Business Finance: Questions

1612 Words Feb 16th, 2014 7 Pages
Question 1
Reliable Gearing currently is all-equity financed. It has 10,000 shares of equity outstanding, selling at $100 a share. The firm is considering a capital restructuring. The low-debt plan calls for a debt issue of $200,000 with the proceeds used to buy back stock. The high debt plan would exchange $400,000 of debt for equity. The debt will pay an interest rate of 10%. The firm pays no taxes.

a. What will be the debt-to-equity ratio after each possible restructuring?
b. If earnings before interest and tax (EBIT) will be either $90,000 or $130,000, what will earnings per share be for each financing mix for both possible values of EBIT? If both scenarios are equally likely, what is expected (i.e., average) EPS under each
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' ' Do you agree? Why or why not? Be sure to fully explain the rationale behind your argument. b. Suppose your firm is going to finance a new project 100% with retained earnings. Your boss claims that since the earnings are already being retained and that since no outside financing is required, the project should be evaluated at the risk-free rate of return. Is this appropriate? Are retained earnings risk-free? Why or why not? c. Considering that issuing debt is cheaper than issuing equity; that debt is a less expensive form of financing; and that debt issues tend to be larger in size, why do firms have secondary equity offerings? Why not just issue debt securities once the IPO is complete? d. In each of the theories of capital structure, the cost of equity rises as the amount of debt increases. So why don 't financial managers use as little debt as possible to keep the cost of equity down? After all, isn 't the goal of the firm to maximize share value (and minimize shareholder costs)?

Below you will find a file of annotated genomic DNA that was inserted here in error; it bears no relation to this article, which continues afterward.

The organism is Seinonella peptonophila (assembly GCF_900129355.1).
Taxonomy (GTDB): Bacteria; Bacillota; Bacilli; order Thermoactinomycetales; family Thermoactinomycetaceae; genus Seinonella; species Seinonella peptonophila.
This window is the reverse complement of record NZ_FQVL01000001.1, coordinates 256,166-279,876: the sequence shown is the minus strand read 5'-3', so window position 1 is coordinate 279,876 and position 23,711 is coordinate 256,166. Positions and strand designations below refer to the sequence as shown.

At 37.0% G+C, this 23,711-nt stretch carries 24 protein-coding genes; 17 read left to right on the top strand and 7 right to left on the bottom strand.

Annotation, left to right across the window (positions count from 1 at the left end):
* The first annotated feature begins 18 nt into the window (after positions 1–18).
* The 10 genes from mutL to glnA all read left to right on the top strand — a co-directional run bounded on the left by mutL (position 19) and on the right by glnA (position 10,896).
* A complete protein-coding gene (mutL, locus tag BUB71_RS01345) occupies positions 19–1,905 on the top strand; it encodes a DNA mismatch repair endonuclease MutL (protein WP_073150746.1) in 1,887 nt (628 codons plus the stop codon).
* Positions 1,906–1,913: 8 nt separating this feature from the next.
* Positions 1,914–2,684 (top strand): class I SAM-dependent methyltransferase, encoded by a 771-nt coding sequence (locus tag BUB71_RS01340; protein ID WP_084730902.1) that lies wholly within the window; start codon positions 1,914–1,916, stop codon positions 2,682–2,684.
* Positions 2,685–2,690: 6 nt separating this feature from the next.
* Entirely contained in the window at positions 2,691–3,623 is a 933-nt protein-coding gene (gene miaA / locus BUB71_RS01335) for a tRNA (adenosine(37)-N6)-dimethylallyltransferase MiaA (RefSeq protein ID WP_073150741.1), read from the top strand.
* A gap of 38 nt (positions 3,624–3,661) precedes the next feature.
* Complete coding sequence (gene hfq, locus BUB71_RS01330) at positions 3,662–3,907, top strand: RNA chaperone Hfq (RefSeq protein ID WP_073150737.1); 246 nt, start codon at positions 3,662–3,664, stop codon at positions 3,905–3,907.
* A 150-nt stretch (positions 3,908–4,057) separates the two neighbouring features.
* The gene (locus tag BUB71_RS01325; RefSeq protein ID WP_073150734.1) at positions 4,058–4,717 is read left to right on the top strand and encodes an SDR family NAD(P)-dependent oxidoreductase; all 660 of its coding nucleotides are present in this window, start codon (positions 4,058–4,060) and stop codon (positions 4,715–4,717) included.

Solutions

Question 1:

a. Market value of firm is $100  10,000 = $1,000,000.

With the low-debt plan, equity falls by $200,000, so D/E = $200,000/$800,000 = .25, and 8,000 shares remain outstanding. With the high-debt plan, equity falls by $400,000, so D/E = $400,000/$600,000 = .67,

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